Gay parents understand what it’s like to be misunderstood, and what it’s like for children to be trapped in the lens of somebody else’s’ stereotype.
Question: How has being gay influenced the way you’ve raised your children?
Jarrett Barrios: Being gay has opened me – helps me understand how one can be misunderstood. How you can be trapped in the lens of somebody else’s’ stereotype. Whether it’s “all kids are like that,” or “all teenage boys are like that,” or “all gay people are like that.” And it’s made me thing more compassionate. Not necessarily any less strict with my sons, but certainly more understanding, I think, of the challenges that they are facing and really, the challenges that I, as a parent am facing, to make sure we grow them into fine young men. And you know, teenage boys are, you know, it’s day-by-day on that score.
Question: Do you feel, living in Massachusetts, that you have full equality?
Jarrett Barrios: You know, it’s wonderful living in Massachusetts because we are – we have the option of full equality, of legal equality. And that’s important to distinguish between legal equality at the state level and full legal equality, which would include federal recognition of our marriage, of our family, which isn’t the case because of the Federal Defense of Marriage Act.
But at the state level for sure, we are about as equal in Massachusetts as anywhere else in the United States as a gay family. Now, what does that mean? Well it means that I have the same challenges and frustrations raising kids, but I also have the same rights that are necessary for me to take care of my kids, whether it’s access to school records, whether it’s being able to get the hospital to take care of them. If my husband’s name is first on the list, I’ll still be recognized because we are legally married. If I were to die, we wouldn’t face additional tax burdens because your relationship isn’t recognized; countless ways, 600-700 different ways. We are held to be equal in Massachusetts that I wouldn’t be in another state. And that’s very important.
My younger son tried out for the local baseball team. We moved recently; a couple of years now, from Cambridge, which is where I was in the legislature where I served, to Jamaica Plain, Massachusetts. And I live in a part of Jamaica Plain that was where a lot of Dominicans lived, where a lot of Dominican folks lived, and a lot of lesbians. So, we had the best little league team in the city. It was the place everybody wanted to come. And the tryouts happened, my son made the team – he was thrilled. The second day of practice comes home excited. The third day of practice comes home and he’s in tears. And I asked, “Nathanial, what’s the problem? Do you want to talk to me about it?” You know, 13, he’s a tough kid; he’s not going to let anything – let me see any vulnerability or weakness. So, I call his coach and his coach explained, you know, “I was going to call you Jarrett. The baseball team, they were practicing today and there were a couple of other kids that Nathanial was trying to make friends with, and they were calling each other gay. And Nathanial, in an attempt to make friends offered up that his two dads were gay, not understanding that they were using the term “gay” in the way that it was derogatory;” making fun of each other. And so when he offered that up, they clearly ate that up and began to ridicule him. Which totally hurt, disoriented and defeated him in his intentions, you know, in his new neighborhood, new community, new team to be a valued member and embraced member of his baseball team. And that was very hard. It was hard because, you know, we live in Massachusetts. We live in a place where we’re nearly legally equal, but there’s no court and there’s no legislature that can change how Nathanial was treated on the baseball diamond.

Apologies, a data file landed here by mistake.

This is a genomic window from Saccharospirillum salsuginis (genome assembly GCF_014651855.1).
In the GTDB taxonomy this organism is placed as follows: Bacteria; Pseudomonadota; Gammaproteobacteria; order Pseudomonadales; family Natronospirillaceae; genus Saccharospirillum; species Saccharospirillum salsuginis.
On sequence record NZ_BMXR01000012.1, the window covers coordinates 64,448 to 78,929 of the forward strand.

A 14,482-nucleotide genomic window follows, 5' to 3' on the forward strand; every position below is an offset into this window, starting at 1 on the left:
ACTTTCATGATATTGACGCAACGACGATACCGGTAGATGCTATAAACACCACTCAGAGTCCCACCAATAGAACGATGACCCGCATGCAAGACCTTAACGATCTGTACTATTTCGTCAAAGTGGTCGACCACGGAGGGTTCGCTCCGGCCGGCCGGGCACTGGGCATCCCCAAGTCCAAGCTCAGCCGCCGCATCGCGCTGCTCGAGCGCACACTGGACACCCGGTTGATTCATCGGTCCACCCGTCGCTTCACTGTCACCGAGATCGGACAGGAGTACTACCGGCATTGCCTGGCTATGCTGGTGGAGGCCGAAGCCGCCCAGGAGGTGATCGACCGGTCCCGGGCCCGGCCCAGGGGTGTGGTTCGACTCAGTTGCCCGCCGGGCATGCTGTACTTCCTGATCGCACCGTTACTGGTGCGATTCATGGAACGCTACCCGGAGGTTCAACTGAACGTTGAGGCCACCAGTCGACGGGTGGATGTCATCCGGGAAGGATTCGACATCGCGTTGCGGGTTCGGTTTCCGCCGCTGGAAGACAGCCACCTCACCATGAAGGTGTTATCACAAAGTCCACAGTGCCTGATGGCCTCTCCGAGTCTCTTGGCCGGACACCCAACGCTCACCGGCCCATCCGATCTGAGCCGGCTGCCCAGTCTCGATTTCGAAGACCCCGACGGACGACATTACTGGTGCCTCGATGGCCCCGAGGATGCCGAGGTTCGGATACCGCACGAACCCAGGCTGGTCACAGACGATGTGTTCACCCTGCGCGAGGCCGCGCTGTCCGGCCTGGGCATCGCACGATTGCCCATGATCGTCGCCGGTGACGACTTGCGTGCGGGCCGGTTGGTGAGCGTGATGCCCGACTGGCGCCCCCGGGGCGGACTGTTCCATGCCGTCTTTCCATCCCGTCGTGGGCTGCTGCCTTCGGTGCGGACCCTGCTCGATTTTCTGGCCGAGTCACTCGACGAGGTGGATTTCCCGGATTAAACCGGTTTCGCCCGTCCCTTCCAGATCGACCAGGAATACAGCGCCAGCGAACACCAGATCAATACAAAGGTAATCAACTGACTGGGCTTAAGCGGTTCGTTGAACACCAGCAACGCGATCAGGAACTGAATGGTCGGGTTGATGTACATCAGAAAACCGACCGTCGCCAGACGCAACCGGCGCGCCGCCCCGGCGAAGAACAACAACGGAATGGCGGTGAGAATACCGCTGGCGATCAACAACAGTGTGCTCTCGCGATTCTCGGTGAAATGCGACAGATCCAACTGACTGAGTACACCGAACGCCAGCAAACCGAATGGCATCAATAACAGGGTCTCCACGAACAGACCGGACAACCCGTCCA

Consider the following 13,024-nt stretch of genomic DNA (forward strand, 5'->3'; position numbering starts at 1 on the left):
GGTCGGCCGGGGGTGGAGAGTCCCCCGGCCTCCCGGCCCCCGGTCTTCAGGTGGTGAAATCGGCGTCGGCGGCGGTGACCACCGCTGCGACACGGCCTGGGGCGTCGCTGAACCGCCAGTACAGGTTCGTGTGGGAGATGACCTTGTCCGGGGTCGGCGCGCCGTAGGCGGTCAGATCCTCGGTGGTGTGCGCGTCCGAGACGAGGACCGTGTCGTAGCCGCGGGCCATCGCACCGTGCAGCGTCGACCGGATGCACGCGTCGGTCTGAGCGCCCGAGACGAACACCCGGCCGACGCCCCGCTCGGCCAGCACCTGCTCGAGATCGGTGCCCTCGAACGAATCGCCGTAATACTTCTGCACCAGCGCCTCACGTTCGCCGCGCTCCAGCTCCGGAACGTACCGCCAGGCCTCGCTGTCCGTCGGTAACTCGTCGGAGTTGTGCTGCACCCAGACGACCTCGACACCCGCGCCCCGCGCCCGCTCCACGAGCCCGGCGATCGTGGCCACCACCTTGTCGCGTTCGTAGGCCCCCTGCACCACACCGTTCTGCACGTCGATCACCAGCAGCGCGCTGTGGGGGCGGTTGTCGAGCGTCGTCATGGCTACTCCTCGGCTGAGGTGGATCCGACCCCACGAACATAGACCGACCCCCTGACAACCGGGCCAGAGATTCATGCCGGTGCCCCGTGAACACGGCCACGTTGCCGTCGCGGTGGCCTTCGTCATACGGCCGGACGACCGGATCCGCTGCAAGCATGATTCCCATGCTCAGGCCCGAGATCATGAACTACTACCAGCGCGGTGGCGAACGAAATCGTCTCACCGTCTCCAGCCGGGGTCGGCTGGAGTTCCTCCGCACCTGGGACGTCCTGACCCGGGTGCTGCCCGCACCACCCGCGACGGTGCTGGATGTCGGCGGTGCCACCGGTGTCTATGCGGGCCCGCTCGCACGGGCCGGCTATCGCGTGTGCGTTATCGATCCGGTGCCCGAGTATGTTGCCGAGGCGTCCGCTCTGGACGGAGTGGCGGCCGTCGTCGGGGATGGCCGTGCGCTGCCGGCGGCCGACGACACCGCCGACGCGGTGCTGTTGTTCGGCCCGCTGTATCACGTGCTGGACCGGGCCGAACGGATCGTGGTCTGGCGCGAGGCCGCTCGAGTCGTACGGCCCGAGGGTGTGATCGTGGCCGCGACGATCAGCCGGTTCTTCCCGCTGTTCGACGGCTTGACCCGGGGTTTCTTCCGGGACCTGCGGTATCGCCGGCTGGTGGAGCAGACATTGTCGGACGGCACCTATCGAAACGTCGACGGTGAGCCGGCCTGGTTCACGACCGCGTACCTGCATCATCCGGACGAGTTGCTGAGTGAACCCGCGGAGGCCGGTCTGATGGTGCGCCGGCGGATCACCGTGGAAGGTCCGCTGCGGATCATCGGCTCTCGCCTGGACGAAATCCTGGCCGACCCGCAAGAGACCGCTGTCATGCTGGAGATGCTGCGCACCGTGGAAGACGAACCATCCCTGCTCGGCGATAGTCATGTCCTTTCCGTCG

Recorded June 17, 2010
Interviewed by Jessica Liebman